## 1. What is knowledge-engineering?

The process of constructing a knowledge-base in first-order logic is called as knowledge- engineering. In **knowledge-engineering**, someone who investigates a particular domain, learns important concept of that domain, and generates a formal representation of the objects, is known as **knowledge engineer**.

In this topic, we will understand the Knowledge engineering process in an electronic circuit domain, which is already familiar. This approach is mainly suitable for creating **special-purpose knowledge base**.

## 2. The knowledge-engineering process:

Following are some main steps of the knowledge-engineering process. Using these steps, we will develop a knowledge base which will allow us to reason about digital circuit (**One-bit full adder**) which is given below

### 2.1. Identify the task:

The first step of the process is to identify the task, and for the digital circuit, there are various reasoning tasks.

At the first level or highest level, we will examine the functionality of the circuit:

**Does the circuit add properly?****What will be the output of gate A2, if all the inputs are high?**

At the second level, we will examine the circuit structure details such as:

**Which gate is connected to the first input terminal?****Does the circuit have feedback loops?**

### 2.2. Assemble the relevant knowledge:

In the second step, we will assemble the relevant knowledge which is required for digital circuits. So for digital circuits, we have the following required knowledge:

- Logic circuits are made up of wires and gates.
- Signal flows through wires to the input terminal of the gate, and each gate produces the corresponding output which flows further.
- In this logic circuit, there are four types of gates used:
**AND, OR, XOR, and NOT**. - All these gates have one output terminal and two input terminals (except NOT gate, it has one input terminal).

### 2.3. Decide on vocabulary:

The next step of the process is to select functions, predicate, and constants to represent the circuits, terminals, signals, and gates. Firstly we will distinguish the gates from each other and from other objects. Each gate is represented as an object which is named by a constant, such as, **Gate(X1)**. The functionality of each gate is determined by its type, which is taken as constants such as **AND, OR, XOR, or NOT**. Circuits will be identified by a predicate: **Circuit (C1)**.

For the terminal, we will use predicate: **Terminal(x)**.

For gate input, we will use the function **In(1, X1)** for denoting the first input terminal of the gate, and for output terminal we will use **Out (1, X1)**.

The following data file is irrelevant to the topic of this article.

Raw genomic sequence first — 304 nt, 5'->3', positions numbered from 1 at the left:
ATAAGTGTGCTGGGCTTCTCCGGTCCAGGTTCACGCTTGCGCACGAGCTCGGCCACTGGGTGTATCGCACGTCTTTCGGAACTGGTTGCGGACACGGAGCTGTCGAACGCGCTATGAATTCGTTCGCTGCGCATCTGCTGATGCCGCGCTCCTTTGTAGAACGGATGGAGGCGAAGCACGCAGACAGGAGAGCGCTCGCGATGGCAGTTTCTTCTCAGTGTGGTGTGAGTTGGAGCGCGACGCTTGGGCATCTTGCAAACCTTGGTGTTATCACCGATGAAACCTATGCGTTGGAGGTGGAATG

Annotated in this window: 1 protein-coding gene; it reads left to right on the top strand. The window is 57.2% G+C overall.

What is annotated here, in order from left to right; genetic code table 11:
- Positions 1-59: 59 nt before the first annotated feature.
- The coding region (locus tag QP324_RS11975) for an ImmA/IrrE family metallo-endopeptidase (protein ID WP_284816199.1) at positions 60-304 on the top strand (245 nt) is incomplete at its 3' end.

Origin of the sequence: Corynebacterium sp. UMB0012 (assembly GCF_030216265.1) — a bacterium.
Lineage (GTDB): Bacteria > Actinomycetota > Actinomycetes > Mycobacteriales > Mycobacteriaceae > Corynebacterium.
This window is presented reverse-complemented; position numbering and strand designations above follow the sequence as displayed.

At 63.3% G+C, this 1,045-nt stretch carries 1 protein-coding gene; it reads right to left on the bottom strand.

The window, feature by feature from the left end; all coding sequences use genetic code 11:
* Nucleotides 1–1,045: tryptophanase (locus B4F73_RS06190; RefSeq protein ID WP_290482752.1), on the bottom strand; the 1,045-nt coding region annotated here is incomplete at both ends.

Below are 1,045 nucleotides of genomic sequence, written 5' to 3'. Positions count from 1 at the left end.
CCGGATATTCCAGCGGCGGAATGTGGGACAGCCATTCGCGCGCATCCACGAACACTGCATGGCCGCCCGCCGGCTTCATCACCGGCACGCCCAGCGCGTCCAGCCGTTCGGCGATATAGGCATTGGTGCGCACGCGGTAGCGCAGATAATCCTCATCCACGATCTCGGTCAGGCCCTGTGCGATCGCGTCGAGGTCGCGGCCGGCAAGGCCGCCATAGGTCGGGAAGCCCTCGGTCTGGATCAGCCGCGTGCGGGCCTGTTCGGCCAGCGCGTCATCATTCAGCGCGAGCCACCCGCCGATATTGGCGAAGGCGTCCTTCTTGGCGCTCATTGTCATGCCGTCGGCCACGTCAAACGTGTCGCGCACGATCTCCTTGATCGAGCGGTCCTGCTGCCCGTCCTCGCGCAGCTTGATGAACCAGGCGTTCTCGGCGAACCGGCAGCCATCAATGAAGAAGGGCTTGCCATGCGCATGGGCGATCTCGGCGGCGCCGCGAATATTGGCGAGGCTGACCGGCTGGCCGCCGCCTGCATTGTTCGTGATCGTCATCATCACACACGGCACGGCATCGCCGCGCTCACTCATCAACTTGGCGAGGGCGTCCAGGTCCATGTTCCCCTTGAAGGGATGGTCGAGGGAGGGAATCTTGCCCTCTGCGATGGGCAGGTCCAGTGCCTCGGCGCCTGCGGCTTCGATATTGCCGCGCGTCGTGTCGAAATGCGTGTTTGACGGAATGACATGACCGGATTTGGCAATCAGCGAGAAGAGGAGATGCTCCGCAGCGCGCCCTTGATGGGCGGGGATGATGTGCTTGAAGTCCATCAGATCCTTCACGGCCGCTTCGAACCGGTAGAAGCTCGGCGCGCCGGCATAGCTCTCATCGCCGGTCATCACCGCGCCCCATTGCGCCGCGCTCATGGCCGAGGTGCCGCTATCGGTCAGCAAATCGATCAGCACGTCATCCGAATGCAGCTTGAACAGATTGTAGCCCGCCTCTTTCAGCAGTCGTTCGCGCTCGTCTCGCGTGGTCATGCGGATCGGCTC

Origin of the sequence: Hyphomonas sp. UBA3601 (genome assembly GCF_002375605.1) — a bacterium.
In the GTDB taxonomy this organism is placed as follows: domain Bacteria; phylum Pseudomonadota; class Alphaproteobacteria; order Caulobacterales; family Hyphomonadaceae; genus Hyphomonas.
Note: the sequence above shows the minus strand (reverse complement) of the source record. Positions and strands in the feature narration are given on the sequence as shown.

The function **Arity(c, i, j)** is used to denote that circuit c has i input, j output.

The connectivity between gates can be represented by predicate **Connect(Out(1, X1), In(1, X1))**.

We use a unary predicate **On (t)**, which is true if the signal at a terminal is on.

### 2.4. Encode general knowledge about the domain:

To encode the general knowledge about the logic circuit, we need some following rules:

- If two terminals are connected then they have the same input signal, it can be represented as:

∀ t1, t2 Terminal (t1) ∧ Terminal (t2) ∧ Connect (t1, t2) → Signal (t1) = Signal (2).

- Signal at every terminal will have either value 0 or 1, it will be represented as:

∀ t Terminal (t) →Signal (t) = 1 ∨Signal (t) = 0.

- Connect predicates are commutative:

∀ t1, t2 Connect(t1, t2) → Connect (t2, t1).

- Representation of types of gates:

∀ g Gate(g) ∧ r = Type(g) → r = OR ∨r = AND ∨r = XOR ∨r = NOT.

- Output of AND gate will be zero if and only if any of its input is zero.

∀ g Gate(g) ∧ Type(g) = AND →Signal (Out(1, g))= 0 ⇔ ∃n Signal (In(n, g))= 0.

- Output of OR gate is 1 if and only if any of its input is 1:

∀ g Gate(g) ∧ Type(g) = OR → Signal (Out(1, g))= 1 ⇔ ∃n Signal (In(n, g))= 1

- Output of XOR gate is 1 if and only if its inputs are different:

∀ g Gate(g) ∧ Type(g) = XOR → Signal (Out(1, g)) = 1 ⇔ Signal (In(1, g)) ≠ Signal (In(2, g)).

- Output of NOT gate is invert of its input:

∀ g Gate(g) ∧ Type(g) = NOT → Signal (In(1, g)) ≠ Signal (Out(1, g)).

- All the gates in the above circuit have two inputs and one output (except NOT gate).

∀ g Gate(g) ∧ Type(g) = NOT → Arity(g, 1, 1) ∀ g Gate(g) ∧ r =Type(g) ∧ (r= AND ∨r= OR ∨r= XOR) → Arity (g, 2, 1).

- All gates are logic circuits:

∀ g Gate(g) → Circuit (g).

### 2.5. Encode a description of the problem instance:

Now we encode problem of circuit C1, firstly we categorize the circuit and its gate components. This step is easy if ontology about the problem is already thought. This step involves the writing simple atomics sentences of instances of concepts, which is known as ontology.

For the given circuit C1, we can encode the problem instance in atomic sentences as below:

Since in the circuit there are two XOR, two AND, and one OR gate so atomic sentences for these gates will be:

For XOR gate: Type(x1)= XOR, Type(X2) = XOR For AND gate: Type(A1) = AND, Type(A2)= AND For OR gate: Type (O1) = OR.

And then represent the connections between all the gates.

**Note: Ontology defines a particular theory of the nature of existence.**

### 2.6. Pose queries to the inference procedure and get answers:

In this step, we will find all the possible set of values of all the terminal for the adder circuit. The first query will be:

What should be the combination of input which would generate the first output of circuit C1, as 0 and a second output to be 1?

∃ i1, i2, i3 Signal (In(1, C1))=i1 ∧ Signal (In(2, C1))=i2 ∧ Signal (In(3, C1))= i3 ∧ Signal (Out(1, C1)) =0 ∧ Signal (Out(2, C1))=1

### 2.7. Debug the knowledge base:

Now we will debug the knowledge base, and this is the last step of the complete process. In this step, we will try to debug the issues of knowledge base.

In the knowledge base, we may have omitted assertions like 1 ≠ 0.